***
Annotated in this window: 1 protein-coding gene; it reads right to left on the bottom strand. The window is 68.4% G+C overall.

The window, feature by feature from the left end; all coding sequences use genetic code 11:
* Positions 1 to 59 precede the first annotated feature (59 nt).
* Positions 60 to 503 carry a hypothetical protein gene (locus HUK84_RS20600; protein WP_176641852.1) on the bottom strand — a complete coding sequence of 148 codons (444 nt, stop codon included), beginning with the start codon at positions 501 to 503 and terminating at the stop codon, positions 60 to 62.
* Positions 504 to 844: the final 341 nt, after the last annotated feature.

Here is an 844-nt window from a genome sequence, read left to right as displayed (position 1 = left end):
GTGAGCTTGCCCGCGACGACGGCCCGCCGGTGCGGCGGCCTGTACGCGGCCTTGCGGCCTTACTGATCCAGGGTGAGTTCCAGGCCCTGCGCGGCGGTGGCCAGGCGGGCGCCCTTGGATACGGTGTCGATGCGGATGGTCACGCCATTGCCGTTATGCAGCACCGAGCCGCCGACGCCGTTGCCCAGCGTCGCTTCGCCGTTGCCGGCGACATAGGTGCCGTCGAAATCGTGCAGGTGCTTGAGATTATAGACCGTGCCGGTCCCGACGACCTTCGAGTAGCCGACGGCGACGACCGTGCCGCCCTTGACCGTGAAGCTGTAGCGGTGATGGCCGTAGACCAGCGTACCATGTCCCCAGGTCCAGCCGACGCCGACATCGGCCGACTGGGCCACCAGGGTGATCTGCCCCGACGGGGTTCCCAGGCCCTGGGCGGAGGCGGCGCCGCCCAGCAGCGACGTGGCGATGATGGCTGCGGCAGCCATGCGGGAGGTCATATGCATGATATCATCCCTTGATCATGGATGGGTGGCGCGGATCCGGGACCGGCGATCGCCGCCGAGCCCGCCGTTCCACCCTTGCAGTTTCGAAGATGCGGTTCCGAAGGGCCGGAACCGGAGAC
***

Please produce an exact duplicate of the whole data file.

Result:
Annotated in this window: 1 protein-coding gene; it reads right to left on the bottom strand. The window is 68.4% G+C overall.

The window, feature by feature from the left end; all coding sequences use genetic code 11:
* Positions 1 to 59 precede the first annotated feature (59 nt).
* Positions 60 to 503 carry a hypothetical protein gene (locus HUK84_RS20600; protein WP_176641852.1) on the bottom strand — a complete coding sequence of 148 codons (444 nt, stop codon included), beginning with the start codon at positions 501 to 503 and terminating at the stop codon, positions 60 to 62.
* Positions 504 to 844: the final 341 nt, after the last annotated feature.

Here is an 844-nt window from a genome sequence, read left to right as displayed (position 1 = left end):
GTGAGCTTGCCCGCGACGACGGCCCGCCGGTGCGGCGGCCTGTACGCGGCCTTGCGGCCTTACTGATCCAGGGTGAGTTCCAGGCCCTGCGCGGCGGTGGCCAGGCGGGCGCCCTTGGATACGGTGTCGATGCGGATGGTCACGCCATTGCCGTTATGCAGCACCGAGCCGCCGACGCCGTTGCCCAGCGTCGCTTCGCCGTTGCCGGCGACATAGGTGCCGTCGAAATCGTGCAGGTGCTTGAGATTATAGACCGTGCCGGTCCCGACGACCTTCGAGTAGCCGACGGCGACGACCGTGCCGCCCTTGACCGTGAAGCTGTAGCGGTGATGGCCGTAGACCAGCGTACCATGTCCCCAGGTCCAGCCGACGCCGACATCGGCCGACTGGGCCACCAGGGTGATCTGCCCCGACGGGGTTCCCAGGCCCTGGGCGGAGGCGGCGCCGCCCAGCAGCGACGTGGCGATGATGGCTGCGGCAGCCATGCGGGAGGTCATATGCATGATATCATCCCTTGATCATGGATGGGTGGCGCGGATCCGGGACCGGCGATCGCCGCCGAGCCCGCCGTTCCACCCTTGCAGTTTCGAAGATGCGGTTCCGAAGGGCCGGAACCGGAGAC